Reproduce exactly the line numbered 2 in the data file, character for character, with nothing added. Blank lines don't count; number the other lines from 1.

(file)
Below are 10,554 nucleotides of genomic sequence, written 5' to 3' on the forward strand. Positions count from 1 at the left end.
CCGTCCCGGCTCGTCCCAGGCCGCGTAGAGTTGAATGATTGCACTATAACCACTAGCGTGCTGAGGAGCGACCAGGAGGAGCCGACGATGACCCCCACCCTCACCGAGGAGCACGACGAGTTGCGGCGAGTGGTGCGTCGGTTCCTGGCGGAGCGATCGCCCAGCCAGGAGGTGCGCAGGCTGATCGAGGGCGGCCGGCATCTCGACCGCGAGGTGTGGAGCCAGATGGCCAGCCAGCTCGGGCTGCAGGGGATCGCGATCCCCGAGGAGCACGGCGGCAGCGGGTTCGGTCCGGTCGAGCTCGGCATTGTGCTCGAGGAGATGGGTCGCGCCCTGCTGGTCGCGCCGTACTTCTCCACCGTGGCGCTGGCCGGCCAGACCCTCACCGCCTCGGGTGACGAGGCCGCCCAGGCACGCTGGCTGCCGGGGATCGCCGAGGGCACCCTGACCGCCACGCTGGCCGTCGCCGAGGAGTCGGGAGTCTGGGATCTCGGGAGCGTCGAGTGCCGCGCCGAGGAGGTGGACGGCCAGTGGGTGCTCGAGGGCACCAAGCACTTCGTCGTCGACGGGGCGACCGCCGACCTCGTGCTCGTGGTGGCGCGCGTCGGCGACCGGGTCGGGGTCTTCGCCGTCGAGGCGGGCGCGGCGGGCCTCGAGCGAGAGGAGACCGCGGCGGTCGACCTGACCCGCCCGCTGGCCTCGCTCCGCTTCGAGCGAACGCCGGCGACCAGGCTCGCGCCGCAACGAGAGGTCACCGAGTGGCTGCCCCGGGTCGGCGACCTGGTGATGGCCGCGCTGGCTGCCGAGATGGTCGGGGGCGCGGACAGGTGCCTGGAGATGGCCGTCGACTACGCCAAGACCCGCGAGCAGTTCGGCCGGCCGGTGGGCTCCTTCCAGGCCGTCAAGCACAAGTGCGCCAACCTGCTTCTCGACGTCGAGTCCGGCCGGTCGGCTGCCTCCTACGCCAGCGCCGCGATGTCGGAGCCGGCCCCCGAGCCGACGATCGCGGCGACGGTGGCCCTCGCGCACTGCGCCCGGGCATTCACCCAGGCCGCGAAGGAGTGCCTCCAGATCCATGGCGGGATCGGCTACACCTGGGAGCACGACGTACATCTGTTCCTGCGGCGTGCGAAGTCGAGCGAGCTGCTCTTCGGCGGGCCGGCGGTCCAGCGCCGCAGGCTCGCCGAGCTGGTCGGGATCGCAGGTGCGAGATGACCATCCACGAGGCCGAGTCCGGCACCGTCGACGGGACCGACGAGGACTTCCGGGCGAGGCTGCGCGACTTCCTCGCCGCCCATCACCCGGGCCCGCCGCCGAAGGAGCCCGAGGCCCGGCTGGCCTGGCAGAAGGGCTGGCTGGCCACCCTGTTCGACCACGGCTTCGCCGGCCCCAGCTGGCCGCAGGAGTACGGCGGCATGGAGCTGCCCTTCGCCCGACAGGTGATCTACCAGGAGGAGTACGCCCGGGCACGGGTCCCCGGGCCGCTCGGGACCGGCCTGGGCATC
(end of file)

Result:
CCGTCCCGGCTCGTCCCAGGCCGCGTAGAGTTGAATGATTGCACTATAACCACTAGCGTGCTGAGGAGCGACCAGGAGGAGCCGACGATGACCCCCACCCTCACCGAGGAGCACGACGAGTTGCGGCGAGTGGTGCGTCGGTTCCTGGCGGAGCGATCGCCCAGCCAGGAGGTGCGCAGGCTGATCGAGGGCGGCCGGCATCTCGACCGCGAGGTGTGGAGCCAGATGGCCAGCCAGCTCGGGCTGCAGGGGATCGCGATCCCCGAGGAGCACGGCGGCAGCGGGTTCGGTCCGGTCGAGCTCGGCATTGTGCTCGAGGAGATGGGTCGCGCCCTGCTGGTCGCGCCGTACTTCTCCACCGTGGCGCTGGCCGGCCAGACCCTCACCGCCTCGGGTGACGAGGCCGCCCAGGCACGCTGGCTGCCGGGGATCGCCGAGGGCACCCTGACCGCCACGCTGGCCGTCGCCGAGGAGTCGGGAGTCTGGGATCTCGGGAGCGTCGAGTGCCGCGCCGAGGAGGTGGACGGCCAGTGGGTGCTCGAGGGCACCAAGCACTTCGTCGTCGACGGGGCGACCGCCGACCTCGTGCTCGTGGTGGCGCGCGTCGGCGACCGGGTCGGGGTCTTCGCCGTCGAGGCGGGCGCGGCGGGCCTCGAGCGAGAGGAGACCGCGGCGGTCGACCTGACCCGCCCGCTGGCCTCGCTCCGCTTCGAGCGAACGCCGGCGACCAGGCTCGCGCCGCAACGAGAGGTCACCGAGTGGCTGCCCCGGGTCGGCGACCTGGTGATGGCCGCGCTGGCTGCCGAGATGGTCGGGGGCGCGGACAGGTGCCTGGAGATGGCCGTCGACTACGCCAAGACCCGCGAGCAGTTCGGCCGGCCGGTGGGCTCCTTCCAGGCCGTCAAGCACAAGTGCGCCAACCTGCTTCTCGACGTCGAGTCCGGCCGGTCGGCTGCCTCCTACGCCAGCGCCGCGATGTCGGAGCCGGCCCCCGAGCCGACGATCGCGGCGACGGTGGCCCTCGCGCACTGCGCCCGGGCATTCACCCAGGCCGCGAAGGAGTGCCTCCAGATCCATGGCGGGATCGGCTACACCTGGGAGCACGACGTACATCTGTTCCTGCGGCGTGCGAAGTCGAGCGAGCTGCTCTTCGGCGGGCCGGCGGTCCAGCGCCGCAGGCTCGCCGAGCTGGTCGGGATCGCAGGTGCGAGATGACCATCCACGAGGCCGAGTCCGGCACCGTCGACGGGACCGACGAGGACTTCCGGGCGAGGCTGCGCGACTTCCTCGCCGCCCATCACCCGGGCCCGCCGCCGAAGGAGCCCGAGGCCCGGCTGGCCTGGCAGAAGGGCTGGCTGGCCACCCTGTTCGACCACGGCTTCGCCGGCCCCAGCTGGCCGCAGGAGTACGGCGGCATGGAGCTGCCCTTCGCCCGACAGGTGATCTACCAGGAGGAGTACGCCCGGGCACGGGTCCCCGGGCCGCTCGGGACCGGCCTGGGCATC